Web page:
Syria and The West: Problems and Prospects

By THO Team Member, Jacqueline Schluger


As a valued NATO partner, Turkey’s involvement in the Syrian Civil War has had significant implications for the West, specifically in regards to managing the overflow of refugees and thwarting continued violence in the country. The mass migration of millions of displaced people from Syria into Europe presents a political crisis for NATO members on the continent. Turkey has aimed to leverage fears of economic and social unrest due to immigration in order to secure EU benefits and sway negotiations in their favor. Deciding how to approach issues such as these, however, has presented NATO with a balancing act; they can engage directly with Damascus, which would involve military operations, or they can head initiatives that center around diplomacy efforts. Both the U.S. and NATO have opted for the latter and have primarily, almost exclusively, offered words of support with little material assistance. The absence of strong military action by the international community has driven Ankara to turn to adversarial powers such as Russia for help, leaving opportunities for rivals to advance their goals. As the Syrian conflict enters its tenth year, NATO and Western partners must implement effective support to Turkey lest they risk already powerful opponents gaining strength in the region.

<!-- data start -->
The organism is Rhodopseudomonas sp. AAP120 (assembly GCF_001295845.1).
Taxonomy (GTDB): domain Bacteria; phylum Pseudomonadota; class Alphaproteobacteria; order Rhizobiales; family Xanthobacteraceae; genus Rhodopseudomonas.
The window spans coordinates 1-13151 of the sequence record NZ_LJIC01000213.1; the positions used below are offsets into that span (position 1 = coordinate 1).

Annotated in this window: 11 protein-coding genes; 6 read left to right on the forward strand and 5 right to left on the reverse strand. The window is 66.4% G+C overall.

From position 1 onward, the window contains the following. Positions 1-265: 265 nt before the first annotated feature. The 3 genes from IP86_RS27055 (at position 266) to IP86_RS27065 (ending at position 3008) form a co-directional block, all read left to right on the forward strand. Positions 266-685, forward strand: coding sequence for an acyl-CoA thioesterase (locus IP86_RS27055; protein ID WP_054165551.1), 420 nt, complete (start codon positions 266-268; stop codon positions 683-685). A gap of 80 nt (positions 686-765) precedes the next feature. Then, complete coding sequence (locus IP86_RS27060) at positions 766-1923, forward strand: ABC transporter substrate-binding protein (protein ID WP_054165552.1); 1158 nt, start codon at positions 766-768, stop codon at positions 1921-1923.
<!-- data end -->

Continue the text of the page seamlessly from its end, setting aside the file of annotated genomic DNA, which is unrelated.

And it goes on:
According to the UN, the conflict in Syria has produced the worst humanitarian crisis since World War II. Over half of Syria’s population has been displaced by the war and about 3.6 million refugees have fled to Turkey for safety. While this mass migration has placed a significant burden on Turkey financially and politically, it has also given Ankara newfound leverage over the EU when it comes to managing refugee flows from Syria. Many EU leaders are currently experiencing a wave of populism and nationalism in their countries and are consequently eager to appease anti-immigration sentiment and slow down the streamlining of refugees into Europe. The economic and political pressures that would result from even more migration were the driving forces behind the EU-Turkey Joint Action Plan which most notably included 6 billion euros in grants for Turkey’s support of the refugees. Additionally, Turkey’s EU accession process was to be revamped and a visa liberalization program for Turkish nationals would be pushed. Although NATO has deployed maritime forces in the Aegean sea to bolster information sharing, Ankara has repeatedly lamented over the international community’s inadequate support while Turkey bears the burden of harboring millions of refugees. Erdoğan has used these refugees as a tool of political pressure, communicating to European leaders that it would be wise for the West to throw their weight behind Turkey in Syria. If not, the result of Turkey’s unshared responsibility in the region would lead to a new wave of displaced people in Europe. EU and NATO leaders have echoed this stance and repeated that migration management and involvement in Syria is crucial to Europe’s international activity. The veiled threat of millions more refugees flooding into European countries gives Ankara leverage over the EU and its member states. Turkey’s involvement in the Syrian conflict, specifically in regards to mass migration, has secured a seat for them at the negotiating table with NATO, the EU, and major powers like Russia and the U.S.